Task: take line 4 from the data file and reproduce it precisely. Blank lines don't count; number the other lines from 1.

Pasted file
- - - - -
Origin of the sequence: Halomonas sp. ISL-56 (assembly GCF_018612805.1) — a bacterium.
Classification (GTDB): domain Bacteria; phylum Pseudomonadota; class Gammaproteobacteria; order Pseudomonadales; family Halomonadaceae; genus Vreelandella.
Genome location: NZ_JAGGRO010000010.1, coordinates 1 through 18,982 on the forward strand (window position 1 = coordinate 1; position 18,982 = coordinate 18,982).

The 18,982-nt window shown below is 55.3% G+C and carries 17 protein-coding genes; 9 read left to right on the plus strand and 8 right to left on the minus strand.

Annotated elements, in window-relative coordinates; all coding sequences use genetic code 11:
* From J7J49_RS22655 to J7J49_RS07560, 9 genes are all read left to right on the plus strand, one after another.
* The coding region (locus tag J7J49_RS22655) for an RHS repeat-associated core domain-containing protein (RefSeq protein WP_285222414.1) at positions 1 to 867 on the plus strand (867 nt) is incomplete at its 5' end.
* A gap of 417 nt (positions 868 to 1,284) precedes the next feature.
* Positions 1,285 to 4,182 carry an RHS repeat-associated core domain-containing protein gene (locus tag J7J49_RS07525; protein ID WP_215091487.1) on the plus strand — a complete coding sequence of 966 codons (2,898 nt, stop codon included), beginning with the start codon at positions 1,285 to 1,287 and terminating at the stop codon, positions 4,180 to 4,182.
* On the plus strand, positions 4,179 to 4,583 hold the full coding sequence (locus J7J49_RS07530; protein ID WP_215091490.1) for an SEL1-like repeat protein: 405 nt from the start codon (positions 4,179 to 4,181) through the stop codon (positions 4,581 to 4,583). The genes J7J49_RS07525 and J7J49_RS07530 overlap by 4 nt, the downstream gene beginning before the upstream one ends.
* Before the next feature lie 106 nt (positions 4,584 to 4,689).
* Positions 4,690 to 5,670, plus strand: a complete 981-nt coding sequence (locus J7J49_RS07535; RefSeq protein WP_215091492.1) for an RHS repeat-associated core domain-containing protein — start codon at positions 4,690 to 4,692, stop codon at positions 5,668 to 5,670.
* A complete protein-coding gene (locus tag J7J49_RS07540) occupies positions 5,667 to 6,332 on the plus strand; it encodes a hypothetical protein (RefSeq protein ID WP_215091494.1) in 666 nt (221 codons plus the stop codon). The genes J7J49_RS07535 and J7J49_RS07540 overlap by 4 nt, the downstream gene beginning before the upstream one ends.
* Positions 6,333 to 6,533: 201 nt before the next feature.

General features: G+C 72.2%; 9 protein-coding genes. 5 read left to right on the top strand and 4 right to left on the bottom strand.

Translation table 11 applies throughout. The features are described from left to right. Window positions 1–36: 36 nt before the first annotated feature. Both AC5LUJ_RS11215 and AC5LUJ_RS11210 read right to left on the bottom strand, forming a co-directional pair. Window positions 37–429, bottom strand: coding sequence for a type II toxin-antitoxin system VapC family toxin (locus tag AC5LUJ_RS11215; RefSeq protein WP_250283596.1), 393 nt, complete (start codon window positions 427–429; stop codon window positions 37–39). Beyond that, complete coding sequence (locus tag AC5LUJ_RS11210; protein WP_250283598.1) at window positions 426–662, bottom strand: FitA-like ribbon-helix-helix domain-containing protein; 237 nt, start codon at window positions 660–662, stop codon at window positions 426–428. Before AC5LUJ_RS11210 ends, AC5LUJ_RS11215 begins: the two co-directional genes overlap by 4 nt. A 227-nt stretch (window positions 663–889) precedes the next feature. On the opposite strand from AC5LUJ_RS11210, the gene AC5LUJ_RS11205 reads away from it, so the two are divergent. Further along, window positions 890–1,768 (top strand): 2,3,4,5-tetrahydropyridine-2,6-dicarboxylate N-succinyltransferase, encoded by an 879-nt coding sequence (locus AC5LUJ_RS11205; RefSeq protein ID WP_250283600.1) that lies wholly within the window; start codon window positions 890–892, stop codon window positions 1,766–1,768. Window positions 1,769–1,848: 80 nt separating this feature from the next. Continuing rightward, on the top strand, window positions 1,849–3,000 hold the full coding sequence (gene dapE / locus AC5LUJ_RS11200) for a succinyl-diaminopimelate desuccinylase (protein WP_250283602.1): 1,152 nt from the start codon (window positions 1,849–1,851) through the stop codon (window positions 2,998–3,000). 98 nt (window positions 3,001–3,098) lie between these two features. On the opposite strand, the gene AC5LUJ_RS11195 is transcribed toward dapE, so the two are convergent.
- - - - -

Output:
The 18,982-nt window shown below is 55.3% G+C and carries 17 protein-coding genes; 9 read left to right on the plus strand and 8 right to left on the minus strand.